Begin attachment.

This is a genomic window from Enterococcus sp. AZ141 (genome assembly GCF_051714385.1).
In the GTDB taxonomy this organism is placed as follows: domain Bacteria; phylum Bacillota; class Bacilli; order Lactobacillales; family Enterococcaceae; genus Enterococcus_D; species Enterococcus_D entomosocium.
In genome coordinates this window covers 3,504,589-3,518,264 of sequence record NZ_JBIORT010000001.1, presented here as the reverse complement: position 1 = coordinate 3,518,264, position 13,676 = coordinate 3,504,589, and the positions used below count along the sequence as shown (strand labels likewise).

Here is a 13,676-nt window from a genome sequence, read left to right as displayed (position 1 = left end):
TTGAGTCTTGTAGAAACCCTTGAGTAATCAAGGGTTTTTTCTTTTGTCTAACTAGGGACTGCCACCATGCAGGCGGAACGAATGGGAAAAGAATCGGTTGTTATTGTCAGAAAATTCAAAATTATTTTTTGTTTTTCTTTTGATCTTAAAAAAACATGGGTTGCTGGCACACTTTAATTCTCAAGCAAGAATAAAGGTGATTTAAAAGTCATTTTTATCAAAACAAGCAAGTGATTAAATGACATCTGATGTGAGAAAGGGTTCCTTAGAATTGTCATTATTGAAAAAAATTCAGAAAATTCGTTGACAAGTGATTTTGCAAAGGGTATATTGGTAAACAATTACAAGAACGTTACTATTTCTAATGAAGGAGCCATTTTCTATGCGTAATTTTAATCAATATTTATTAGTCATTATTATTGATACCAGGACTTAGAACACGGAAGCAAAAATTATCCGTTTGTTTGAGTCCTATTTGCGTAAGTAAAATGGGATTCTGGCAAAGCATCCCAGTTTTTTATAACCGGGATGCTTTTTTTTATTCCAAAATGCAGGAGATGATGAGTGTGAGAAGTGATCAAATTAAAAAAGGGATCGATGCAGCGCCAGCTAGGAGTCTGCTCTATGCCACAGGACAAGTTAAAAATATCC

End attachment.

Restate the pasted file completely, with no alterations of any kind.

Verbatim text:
This is a genomic window from Enterococcus sp. AZ141 (genome assembly GCF_051714385.1).
In the GTDB taxonomy this organism is placed as follows: domain Bacteria; phylum Bacillota; class Bacilli; order Lactobacillales; family Enterococcaceae; genus Enterococcus_D; species Enterococcus_D entomosocium.
In genome coordinates this window covers 3,504,589-3,518,264 of sequence record NZ_JBIORT010000001.1, presented here as the reverse complement: position 1 = coordinate 3,518,264, position 13,676 = coordinate 3,504,589, and the positions used below count along the sequence as shown (strand labels likewise).

Here is a 13,676-nt window from a genome sequence, read left to right as displayed (position 1 = left end):
TTGAGTCTTGTAGAAACCCTTGAGTAATCAAGGGTTTTTTCTTTTGTCTAACTAGGGACTGCCACCATGCAGGCGGAACGAATGGGAAAAGAATCGGTTGTTATTGTCAGAAAATTCAAAATTATTTTTTGTTTTTCTTTTGATCTTAAAAAAACATGGGTTGCTGGCACACTTTAATTCTCAAGCAAGAATAAAGGTGATTTAAAAGTCATTTTTATCAAAACAAGCAAGTGATTAAATGACATCTGATGTGAGAAAGGGTTCCTTAGAATTGTCATTATTGAAAAAAATTCAGAAAATTCGTTGACAAGTGATTTTGCAAAGGGTATATTGGTAAACAATTACAAGAACGTTACTATTTCTAATGAAGGAGCCATTTTCTATGCGTAATTTTAATCAATATTTATTAGTCATTATTATTGATACCAGGACTTAGAACACGGAAGCAAAAATTATCCGTTTGTTTGAGTCCTATTTGCGTAAGTAAAATGGGATTCTGGCAAAGCATCCCAGTTTTTTATAACCGGGATGCTTTTTTTTATTCCAAAATGCAGGAGATGATGAGTGTGAGAAGTGATCAAATTAAAAAAGGGATCGATGCAGCGCCAGCTAGGAGTCTGCTCTATGCCACAGGACAAGTTAAAAATATCC